Want to protect your cyber security and still get fast solutions? Ask a secure question today.Go Premium

x
  • Status: Solved
  • Priority: Medium
  • Security: Public
  • Views: 257
  • Last Modified:

Order of function call

hi everyone,
      Kernighan & Ritchie (in the book the C programming language) says that the order of a function call in an expression cannot be evaluated (section 2.12, third and fourth paragraph)
for eg :
x = f() + g() * h();

the book says any of these functions can be evaluated based on the compiler.

Please explain why is this only for functions,
as everybody knows that when we say

a = 1;
b = 5;
c = 10;
d = a + b * c;

the order of evaluation is b*c (viz = z, say) first and
then a+z (viz = y, say) and then d = y

thus some method of evaluation of expression is used.
such as
1 -> address of a is stored in operand stack (od),
2 -> '+' is pushed into operator stack (otr),
3 -> address of b is pushed into od,
4 -> compares the precedence of the next operator and top          
       of otr stack, if great pushes '*' into otr stack and
       proceeds with next operand
5 -> address of c is pushed into od,
6 -> end of expression, so resolves b and c performes
       operation '*' and so on....
thus the order of evaluation is b c and then a.

in the above x = f() + g() * h(),
the function pointers an be stored in the operand stack, thus the order can be dermined.
0
libin_v
Asked:
libin_v
  • 3
  • 2
1 Solution
 
Kent OlsenData Warehouse Architect / DBACommented:

The comment by K&R is a reference to the processing stack.

a+b*c is a+(b*c)

this can be effected on the stack as

abc*+

or

bc*a+

Replacing a, b, and c with the function calls in your example, you can see that there are several wasy to build the stack, so the functions will likely be called in the order that the compiler intends to place the values on the stack.

Note also that the Associative Laws of albegra also allow more combinations than just these two.


Kent
0
 
libin_vAuthor Commented:
hi kdo,

>Replacing a, b, and c with the function calls in your example, >you can see that there are several wasy to build the stack, so >the functions will likely be called in the order that the compiler >intends to place the values on the stack.

>Note also that the Associative Laws of albegra also allow more >combinations than just these two.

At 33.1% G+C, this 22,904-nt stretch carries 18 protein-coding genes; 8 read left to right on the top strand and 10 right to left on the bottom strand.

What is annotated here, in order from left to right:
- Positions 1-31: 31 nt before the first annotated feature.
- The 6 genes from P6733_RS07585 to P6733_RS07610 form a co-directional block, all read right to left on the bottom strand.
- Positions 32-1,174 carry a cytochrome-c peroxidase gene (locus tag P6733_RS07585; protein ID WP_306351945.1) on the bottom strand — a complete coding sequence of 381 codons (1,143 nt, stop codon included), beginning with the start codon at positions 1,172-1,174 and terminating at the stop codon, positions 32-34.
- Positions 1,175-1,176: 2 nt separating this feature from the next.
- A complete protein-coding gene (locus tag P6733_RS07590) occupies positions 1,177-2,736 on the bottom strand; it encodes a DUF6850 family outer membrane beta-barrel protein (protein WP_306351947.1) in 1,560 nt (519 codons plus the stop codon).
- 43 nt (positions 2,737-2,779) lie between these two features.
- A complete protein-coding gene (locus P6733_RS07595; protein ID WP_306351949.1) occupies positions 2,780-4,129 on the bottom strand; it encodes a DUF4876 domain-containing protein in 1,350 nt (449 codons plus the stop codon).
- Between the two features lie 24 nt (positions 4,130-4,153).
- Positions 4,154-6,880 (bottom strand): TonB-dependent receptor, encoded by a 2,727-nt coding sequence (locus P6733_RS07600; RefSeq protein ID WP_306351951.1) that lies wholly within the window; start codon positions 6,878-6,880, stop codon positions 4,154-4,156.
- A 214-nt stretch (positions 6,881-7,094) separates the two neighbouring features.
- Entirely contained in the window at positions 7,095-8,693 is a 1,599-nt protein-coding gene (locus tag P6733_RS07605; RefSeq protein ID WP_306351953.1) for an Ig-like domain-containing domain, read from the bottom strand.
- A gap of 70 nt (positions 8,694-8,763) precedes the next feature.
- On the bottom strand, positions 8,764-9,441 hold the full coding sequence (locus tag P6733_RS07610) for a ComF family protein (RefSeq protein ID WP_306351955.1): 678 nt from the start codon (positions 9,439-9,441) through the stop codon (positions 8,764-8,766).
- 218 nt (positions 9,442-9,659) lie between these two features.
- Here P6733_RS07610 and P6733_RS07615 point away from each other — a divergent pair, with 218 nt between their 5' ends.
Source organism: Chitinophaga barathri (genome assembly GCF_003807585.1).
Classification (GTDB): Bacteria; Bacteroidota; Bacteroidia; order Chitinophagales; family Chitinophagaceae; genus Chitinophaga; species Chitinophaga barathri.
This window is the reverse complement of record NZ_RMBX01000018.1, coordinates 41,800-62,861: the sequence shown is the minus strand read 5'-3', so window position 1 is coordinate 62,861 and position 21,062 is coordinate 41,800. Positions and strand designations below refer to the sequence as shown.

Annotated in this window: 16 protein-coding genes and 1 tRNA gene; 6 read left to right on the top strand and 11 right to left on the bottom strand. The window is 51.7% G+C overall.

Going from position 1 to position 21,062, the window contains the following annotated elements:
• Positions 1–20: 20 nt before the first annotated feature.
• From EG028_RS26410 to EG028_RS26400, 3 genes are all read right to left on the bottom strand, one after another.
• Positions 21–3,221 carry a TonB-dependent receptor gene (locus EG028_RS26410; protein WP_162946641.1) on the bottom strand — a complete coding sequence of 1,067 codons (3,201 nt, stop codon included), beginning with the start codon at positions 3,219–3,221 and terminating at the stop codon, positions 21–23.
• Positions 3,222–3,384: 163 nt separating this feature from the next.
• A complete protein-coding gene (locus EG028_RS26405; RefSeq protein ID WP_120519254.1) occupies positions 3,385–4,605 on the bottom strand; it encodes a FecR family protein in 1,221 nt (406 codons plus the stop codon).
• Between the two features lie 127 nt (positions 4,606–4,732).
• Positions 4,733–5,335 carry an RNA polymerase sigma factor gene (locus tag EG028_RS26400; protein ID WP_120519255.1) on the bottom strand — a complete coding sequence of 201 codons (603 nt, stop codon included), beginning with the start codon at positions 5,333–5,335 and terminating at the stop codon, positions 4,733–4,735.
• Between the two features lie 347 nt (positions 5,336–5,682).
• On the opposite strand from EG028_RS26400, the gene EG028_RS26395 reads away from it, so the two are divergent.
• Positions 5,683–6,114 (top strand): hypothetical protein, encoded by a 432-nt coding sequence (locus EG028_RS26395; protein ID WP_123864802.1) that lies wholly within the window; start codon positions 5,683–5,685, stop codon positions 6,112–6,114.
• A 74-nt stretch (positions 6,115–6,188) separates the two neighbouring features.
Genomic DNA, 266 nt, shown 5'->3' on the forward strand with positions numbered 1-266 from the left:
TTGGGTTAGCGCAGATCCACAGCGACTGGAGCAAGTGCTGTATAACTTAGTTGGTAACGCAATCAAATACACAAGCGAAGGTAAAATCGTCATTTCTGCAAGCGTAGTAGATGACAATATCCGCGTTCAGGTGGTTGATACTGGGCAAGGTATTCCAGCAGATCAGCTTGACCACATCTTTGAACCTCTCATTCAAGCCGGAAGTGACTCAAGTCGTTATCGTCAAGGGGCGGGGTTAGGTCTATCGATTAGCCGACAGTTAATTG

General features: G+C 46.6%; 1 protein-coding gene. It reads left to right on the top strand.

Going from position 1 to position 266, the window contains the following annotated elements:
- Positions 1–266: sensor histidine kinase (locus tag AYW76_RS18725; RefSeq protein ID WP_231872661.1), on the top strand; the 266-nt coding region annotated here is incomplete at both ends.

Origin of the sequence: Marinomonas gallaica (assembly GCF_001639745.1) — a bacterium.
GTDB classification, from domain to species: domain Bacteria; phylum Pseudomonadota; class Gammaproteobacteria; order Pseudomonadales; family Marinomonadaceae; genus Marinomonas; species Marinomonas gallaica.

Can u please elaborate on the above said statements. (I didnt understand them).
0
 
Kent OlsenData Warehouse Architect / DBACommented:

abc*+
=
f()g()h()*+

This notation is called "Reverse Polish".  It's how stacks operate and most expression evaluators use a stack.

abc*-

As the expression is being evaluated (left to right) the following occurs:

The first expression is put on the stack.

a

The '-' is held until the evaluator can determine any precedence issues.  The next token is 'b'.  It's put on the stack.

ab

The next operator is '*'.  It has a higher precedence that the '-' being held, so the evaluation continues.  The 'c' processed next and added to the stack.

abc

We've now exhausted the input.  So the items that were "held" by the evaluation's recursive process are handled.  The most recent object is the '*'  It's put on the stack.

abc*

As the recursive process unwinds, the '+' that was held initially is added to the stack.

abc*+


In actuality, the '*' and '+' aren't really added to the stack.  This is done for "demonstration purposes".  When we add operators to the stack for the picture's sake, the system will actually perform the math.  When the '*' is added, the result is this:

abc   [add * operator]

becomes

ad   (where d is the product of b and c)

Continuing processing with the '+' results in:

ad    [add + operator]

becomes

e   [where e is the sum of a and d]

Shown in traditional fashion, what we have is:

 a + b * c
 a +    d
    e


However, if you replace a, b, and c with function calls, you can wind up with different results because there's more than one way to build the logic tree.  Some parsers will follow the model that I've shown, others will vary.  When the function is called in the evaluation process determines how the tree is built.


Kent
0
 
libin_vAuthor Commented:
fine kdo,
 i understood this,

but  Kernighan & Ritchie (in the book the C programming language) says in section 2.12, third -> "C, like most languages, does not specify the order in which the operands of an operator are evaluated. (the exception are &&, ||, ?: and ','.)".

I didnt understand the exceptions, please explain how the exceptions are evaluted.
0
 
libin_vAuthor Commented:
Kdo,
     Do not bother to answer the exception part, I understood it.

Thank U for answering.
0

Featured Post

Technology Partners: We Want Your Opinion!

We value your feedback.

Take our survey and automatically be enter to win anyone of the following:
Yeti Cooler, Amazon eGift Card, and Movie eGift Card!

  • 3
  • 2
Tackle projects and never again get stuck behind a technical roadblock.
Join Now